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Remembering Maya Angelou

Maya Angelou in Washington, DC last month.
Maya Angelou in Washington, DC last month.
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On Wednesday, the world lost a major voice in American literature. The writer, performer and activist Maya Angelou died Wednesday at her home in North Carolina. She was 86 years old. Jonathan Evans remembers her life and career.

Maya Angelou was born in Saint Louis, Missouri, in 1928. She spent much of her childhood with her grandmother in tiny Stamps, Arkansas. For southern blacks, those years were a time of official racism and economic struggle.

Maya Angelou said what made life acceptable were the stories, songs and traditions passed down from one generation to the next. She once described how art worked a special kind of magic at her local black church:

"The church I belonged to was even smaller than any aspiration in the town. When all the members were there, we had 32 people in the whole church. And yet in that church I learned so much about the power of art to help human beings transcend almost anything."

Her writing career began after writer James Baldwin and other friends heard her childhood stories. They urged Angelou to write them down. She published "I Know Why the Caged Bird Sings," in 1969. It was the first book of a series of six about her life. She also wrote essays, poetry, plays, and movie screenplays.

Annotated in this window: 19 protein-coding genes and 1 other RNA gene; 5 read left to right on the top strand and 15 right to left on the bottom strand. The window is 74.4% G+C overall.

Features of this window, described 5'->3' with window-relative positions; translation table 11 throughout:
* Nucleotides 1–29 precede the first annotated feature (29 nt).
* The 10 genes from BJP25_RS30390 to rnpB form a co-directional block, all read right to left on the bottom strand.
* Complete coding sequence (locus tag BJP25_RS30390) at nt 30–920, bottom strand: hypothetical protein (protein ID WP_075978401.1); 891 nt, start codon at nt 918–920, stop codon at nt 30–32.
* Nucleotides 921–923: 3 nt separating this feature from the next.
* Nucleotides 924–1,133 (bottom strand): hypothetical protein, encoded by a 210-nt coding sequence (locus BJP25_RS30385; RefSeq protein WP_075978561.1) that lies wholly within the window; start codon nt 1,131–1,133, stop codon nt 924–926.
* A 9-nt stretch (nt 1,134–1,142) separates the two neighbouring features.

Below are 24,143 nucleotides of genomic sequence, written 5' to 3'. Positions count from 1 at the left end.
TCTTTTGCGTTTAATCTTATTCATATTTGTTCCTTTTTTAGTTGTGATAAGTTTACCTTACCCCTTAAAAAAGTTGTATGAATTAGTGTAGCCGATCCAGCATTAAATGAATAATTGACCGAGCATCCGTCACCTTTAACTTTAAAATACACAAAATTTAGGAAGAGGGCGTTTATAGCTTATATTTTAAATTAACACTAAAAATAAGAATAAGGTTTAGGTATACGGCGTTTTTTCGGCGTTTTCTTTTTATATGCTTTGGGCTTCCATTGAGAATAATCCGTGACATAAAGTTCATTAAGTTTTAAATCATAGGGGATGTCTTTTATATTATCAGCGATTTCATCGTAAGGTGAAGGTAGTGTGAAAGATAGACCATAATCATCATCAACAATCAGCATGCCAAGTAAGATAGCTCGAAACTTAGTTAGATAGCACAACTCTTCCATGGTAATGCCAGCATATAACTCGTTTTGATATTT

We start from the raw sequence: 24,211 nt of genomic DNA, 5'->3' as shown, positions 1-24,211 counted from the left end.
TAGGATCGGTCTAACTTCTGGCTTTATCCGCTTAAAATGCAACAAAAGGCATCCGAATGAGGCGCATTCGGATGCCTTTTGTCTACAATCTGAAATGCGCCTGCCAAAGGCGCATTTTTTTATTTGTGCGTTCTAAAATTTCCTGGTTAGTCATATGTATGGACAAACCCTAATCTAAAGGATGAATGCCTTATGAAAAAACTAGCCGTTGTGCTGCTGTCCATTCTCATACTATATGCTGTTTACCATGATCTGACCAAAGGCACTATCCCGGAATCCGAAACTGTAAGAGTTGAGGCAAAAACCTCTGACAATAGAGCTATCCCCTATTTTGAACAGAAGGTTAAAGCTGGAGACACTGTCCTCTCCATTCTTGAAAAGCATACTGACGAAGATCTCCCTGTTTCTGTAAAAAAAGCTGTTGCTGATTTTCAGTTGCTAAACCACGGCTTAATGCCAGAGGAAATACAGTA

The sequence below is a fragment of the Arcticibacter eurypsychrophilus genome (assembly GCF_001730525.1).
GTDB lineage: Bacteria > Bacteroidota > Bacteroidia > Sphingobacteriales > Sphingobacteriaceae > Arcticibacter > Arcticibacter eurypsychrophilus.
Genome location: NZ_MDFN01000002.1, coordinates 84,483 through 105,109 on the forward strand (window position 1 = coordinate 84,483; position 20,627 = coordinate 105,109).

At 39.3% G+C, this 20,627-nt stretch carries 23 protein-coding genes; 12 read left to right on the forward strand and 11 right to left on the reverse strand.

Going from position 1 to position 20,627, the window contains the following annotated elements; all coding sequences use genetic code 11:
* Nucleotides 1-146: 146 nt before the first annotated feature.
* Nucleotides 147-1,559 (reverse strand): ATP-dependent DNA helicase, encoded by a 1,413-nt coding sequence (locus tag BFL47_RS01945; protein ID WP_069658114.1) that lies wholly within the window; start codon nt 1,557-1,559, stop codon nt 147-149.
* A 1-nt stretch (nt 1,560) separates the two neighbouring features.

Her words moved students and presidents. She was invited to read a poem at the inauguration of President Bill Clinton in 1993.

"Here on the pulse of this new day,
You may have the grace to look up and out
And into your sister's eyes
And into your brother's face.
Your country and say simply, very simply, with hope
Good morning."

Nelson Mandela read Angelou's poem, “Still I Rise,” at his 1994 inauguration as president of South Africa. Here are its opening lines.

You may write me down in history
With your bitter, twisted lies,
You may trod me in the very dirt
But still, like dust, I’ll rise.

Although she never went to college, Angelou was awarded more than 30 honorary degrees. She also received a National Medal of Arts and the Presidential Medal of Freedom. Later this week, she was to be presented with an award from Major League Baseball for her civil rights work. She had to cancel her appearance at the ceremony for health reasons.

Maya Angelou taught for more than 30 years at Wake Forest University in Winston-Salem, North Carolina. University President Nathan Hatch called her "a national treasure whose life and teachings inspired millions around the world." He said “we will miss profoundly her lyrical voice and always keen insights.”

Media star Oprah Winfrey was a very close friend of Maya Angelou. Winfrey said Angelou “will always be the rainbow in my clouds.”